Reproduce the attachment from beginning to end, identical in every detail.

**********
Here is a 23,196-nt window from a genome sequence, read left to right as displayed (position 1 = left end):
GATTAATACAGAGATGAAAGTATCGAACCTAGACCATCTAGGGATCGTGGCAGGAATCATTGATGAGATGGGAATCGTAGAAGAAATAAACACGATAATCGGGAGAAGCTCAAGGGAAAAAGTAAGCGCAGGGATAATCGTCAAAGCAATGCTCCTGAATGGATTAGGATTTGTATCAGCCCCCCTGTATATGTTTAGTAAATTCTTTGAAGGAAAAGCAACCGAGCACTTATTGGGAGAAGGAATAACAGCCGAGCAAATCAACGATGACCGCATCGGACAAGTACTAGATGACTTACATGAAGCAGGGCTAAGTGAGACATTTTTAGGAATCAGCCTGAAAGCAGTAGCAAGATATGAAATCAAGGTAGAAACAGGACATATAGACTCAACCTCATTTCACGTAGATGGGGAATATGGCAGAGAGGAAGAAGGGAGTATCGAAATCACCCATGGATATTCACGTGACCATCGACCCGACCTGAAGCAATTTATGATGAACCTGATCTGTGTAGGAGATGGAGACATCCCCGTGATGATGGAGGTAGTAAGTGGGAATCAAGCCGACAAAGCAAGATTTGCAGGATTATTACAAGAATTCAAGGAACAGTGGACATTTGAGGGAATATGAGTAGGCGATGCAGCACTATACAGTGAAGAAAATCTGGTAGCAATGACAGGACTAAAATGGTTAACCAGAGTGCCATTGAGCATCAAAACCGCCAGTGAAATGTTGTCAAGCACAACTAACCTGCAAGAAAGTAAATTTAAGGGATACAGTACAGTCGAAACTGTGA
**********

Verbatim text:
Here is a 23,196-nt window from a genome sequence, read left to right as displayed (position 1 = left end):
GATTAATACAGAGATGAAAGTATCGAACCTAGACCATCTAGGGATCGTGGCAGGAATCATTGATGAGATGGGAATCGTAGAAGAAATAAACACGATAATCGGGAGAAGCTCAAGGGAAAAAGTAAGCGCAGGGATAATCGTCAAAGCAATGCTCCTGAATGGATTAGGATTTGTATCAGCCCCCCTGTATATGTTTAGTAAATTCTTTGAAGGAAAAGCAACCGAGCACTTATTGGGAGAAGGAATAACAGCCGAGCAAATCAACGATGACCGCATCGGACAAGTACTAGATGACTTACATGAAGCAGGGCTAAGTGAGACATTTTTAGGAATCAGCCTGAAAGCAGTAGCAAGATATGAAATCAAGGTAGAAACAGGACATATAGACTCAACCTCATTTCACGTAGATGGGGAATATGGCAGAGAGGAAGAAGGGAGTATCGAAATCACCCATGGATATTCACGTGACCATCGACCCGACCTGAAGCAATTTATGATGAACCTGATCTGTGTAGGAGATGGAGACATCCCCGTGATGATGGAGGTAGTAAGTGGGAATCAAGCCGACAAAGCAAGATTTGCAGGATTATTACAAGAATTCAAGGAACAGTGGACATTTGAGGGAATATGAGTAGGCGATGCAGCACTATACAGTGAAGAAAATCTGGTAGCAATGACAGGACTAAAATGGTTAACCAGAGTGCCATTGAGCATCAAAACCGCCAGTGAAATGTTGTCAAGCACAACTAACCTGCAAGAAAGTAAATTTAAGGGATACAGTACAGTCGAAACTGTGA